Loans & Payment Options

With financial aid at Chatham, there are lots of ways to finance graduate school. Here, we go through some of them with you.

Chatham's dedicated financial aid counselors are here to help all students to understand their options in financing their education. Even after you graduate, we are still here to help you with any of your loan repayment questions.  

Are you eligible?

Students taking classes in one of Chatham’s graduate programs but not yet admitted to the program are not eligible for financial aid through the Federal Stafford Loan program. Non-Degree Seeking Students can take up to 12 credits before having to enroll in the program, at which time they become Degree-Seeking Students eligible for financial aid as noted in the paragraphs above.

International students may borrow a private non-federal loan if they are credit approved with a creditworthy United States citizen as a cosigner.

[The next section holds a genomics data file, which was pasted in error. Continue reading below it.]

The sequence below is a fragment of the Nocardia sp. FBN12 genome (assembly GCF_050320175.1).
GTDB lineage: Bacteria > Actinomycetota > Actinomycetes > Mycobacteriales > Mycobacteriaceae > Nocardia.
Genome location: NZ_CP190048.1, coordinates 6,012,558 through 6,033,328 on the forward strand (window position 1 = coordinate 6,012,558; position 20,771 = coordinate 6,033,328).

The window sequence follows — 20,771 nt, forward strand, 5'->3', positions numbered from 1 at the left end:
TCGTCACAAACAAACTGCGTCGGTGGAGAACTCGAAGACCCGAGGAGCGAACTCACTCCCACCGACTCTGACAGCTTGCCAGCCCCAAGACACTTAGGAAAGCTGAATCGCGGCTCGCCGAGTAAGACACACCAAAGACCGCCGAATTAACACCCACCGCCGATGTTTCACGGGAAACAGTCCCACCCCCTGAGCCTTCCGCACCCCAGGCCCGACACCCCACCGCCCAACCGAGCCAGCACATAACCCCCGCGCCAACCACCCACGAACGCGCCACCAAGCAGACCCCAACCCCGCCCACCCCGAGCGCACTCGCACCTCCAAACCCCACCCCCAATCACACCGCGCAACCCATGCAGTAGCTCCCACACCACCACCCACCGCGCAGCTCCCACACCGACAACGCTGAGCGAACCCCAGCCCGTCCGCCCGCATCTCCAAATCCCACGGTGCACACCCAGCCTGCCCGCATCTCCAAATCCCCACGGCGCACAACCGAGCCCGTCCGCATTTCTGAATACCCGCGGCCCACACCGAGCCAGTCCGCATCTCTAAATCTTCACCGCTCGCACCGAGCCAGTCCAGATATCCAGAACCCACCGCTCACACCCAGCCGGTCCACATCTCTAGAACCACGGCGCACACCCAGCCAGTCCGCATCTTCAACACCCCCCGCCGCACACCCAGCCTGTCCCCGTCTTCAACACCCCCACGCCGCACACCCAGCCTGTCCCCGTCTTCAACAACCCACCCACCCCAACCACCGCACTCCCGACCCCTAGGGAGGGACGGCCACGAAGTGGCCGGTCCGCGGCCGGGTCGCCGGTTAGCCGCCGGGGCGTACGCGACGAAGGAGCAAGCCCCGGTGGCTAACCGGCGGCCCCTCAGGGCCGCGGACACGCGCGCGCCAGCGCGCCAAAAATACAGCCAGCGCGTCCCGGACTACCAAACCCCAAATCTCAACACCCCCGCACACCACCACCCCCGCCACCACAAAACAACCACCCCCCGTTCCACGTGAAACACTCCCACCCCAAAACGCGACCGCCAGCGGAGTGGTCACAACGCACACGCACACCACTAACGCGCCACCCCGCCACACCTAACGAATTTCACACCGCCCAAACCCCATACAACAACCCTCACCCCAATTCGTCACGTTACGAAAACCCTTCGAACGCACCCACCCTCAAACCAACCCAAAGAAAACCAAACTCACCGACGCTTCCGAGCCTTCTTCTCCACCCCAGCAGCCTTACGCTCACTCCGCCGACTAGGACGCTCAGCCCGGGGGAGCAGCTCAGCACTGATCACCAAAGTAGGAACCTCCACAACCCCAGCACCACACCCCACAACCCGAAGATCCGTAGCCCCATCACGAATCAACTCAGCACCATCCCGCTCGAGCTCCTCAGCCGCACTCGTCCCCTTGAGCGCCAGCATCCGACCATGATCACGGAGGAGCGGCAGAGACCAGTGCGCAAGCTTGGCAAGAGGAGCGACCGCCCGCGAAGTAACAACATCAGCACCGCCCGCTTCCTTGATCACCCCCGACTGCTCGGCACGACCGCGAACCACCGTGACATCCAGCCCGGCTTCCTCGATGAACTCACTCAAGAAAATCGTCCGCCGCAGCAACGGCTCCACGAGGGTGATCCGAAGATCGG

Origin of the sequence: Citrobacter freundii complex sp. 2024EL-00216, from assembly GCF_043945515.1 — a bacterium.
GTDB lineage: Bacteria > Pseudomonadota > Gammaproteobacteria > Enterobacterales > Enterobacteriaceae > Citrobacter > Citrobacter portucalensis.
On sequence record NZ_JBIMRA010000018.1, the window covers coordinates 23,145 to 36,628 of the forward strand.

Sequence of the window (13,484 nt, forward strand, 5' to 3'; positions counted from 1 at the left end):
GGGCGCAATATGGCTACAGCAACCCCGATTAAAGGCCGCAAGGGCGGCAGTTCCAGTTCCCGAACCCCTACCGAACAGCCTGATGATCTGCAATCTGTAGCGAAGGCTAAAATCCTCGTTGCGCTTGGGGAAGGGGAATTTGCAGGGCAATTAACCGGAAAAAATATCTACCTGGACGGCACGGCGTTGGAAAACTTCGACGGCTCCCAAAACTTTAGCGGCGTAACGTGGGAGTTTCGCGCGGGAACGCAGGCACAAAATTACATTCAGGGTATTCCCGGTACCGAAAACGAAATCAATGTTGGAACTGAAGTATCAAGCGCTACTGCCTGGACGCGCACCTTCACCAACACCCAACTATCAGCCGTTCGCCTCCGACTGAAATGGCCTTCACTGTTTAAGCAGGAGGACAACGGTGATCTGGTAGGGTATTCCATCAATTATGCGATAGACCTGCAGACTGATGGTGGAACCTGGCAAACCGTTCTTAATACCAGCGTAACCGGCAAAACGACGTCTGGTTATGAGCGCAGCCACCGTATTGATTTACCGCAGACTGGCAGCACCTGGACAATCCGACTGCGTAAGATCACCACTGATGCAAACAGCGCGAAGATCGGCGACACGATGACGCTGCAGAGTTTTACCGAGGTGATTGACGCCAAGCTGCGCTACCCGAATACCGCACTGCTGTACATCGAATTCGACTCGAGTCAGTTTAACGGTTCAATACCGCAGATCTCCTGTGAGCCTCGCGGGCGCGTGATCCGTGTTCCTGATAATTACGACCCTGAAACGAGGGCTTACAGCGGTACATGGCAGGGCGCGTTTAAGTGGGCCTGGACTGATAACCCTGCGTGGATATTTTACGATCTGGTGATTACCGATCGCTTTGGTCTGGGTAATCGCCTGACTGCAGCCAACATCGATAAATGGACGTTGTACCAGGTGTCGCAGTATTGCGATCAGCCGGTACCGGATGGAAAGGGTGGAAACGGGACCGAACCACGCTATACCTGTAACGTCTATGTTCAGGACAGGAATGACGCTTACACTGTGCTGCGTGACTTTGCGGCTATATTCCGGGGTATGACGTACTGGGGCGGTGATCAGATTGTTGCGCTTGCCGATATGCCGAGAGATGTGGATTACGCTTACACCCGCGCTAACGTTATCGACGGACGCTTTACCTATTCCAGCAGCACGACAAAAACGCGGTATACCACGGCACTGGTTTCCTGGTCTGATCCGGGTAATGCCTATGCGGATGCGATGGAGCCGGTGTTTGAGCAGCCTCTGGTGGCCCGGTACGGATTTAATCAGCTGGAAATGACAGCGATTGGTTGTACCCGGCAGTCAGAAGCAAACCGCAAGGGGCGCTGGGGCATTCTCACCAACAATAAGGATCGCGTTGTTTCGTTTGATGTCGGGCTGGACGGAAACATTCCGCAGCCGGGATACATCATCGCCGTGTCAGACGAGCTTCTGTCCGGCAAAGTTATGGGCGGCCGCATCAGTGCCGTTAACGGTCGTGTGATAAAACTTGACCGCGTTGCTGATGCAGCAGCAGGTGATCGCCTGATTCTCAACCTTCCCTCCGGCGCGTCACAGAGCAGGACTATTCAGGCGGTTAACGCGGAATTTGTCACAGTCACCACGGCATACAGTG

Students enrolled in one of Chatham’s certification programs (except for the teacher certification program) are not eligible for financial aid through the Federal Stafford Loan program. However, they may be eligible for an alternative loan and should contact a financial aid counselor for more information. 

Loans & Lenders

Federal Loans are available to United States citizens and permanent residents only. In addition to a valid FAFSA students must be enrolled at least part time in a degree seeking program. Federal student loans can only be used for the completion of degree requirements. Federal loans must be repaid, even if the student does not graduate, or find employment.

Federal Direct Unsubsidized Stafford Loan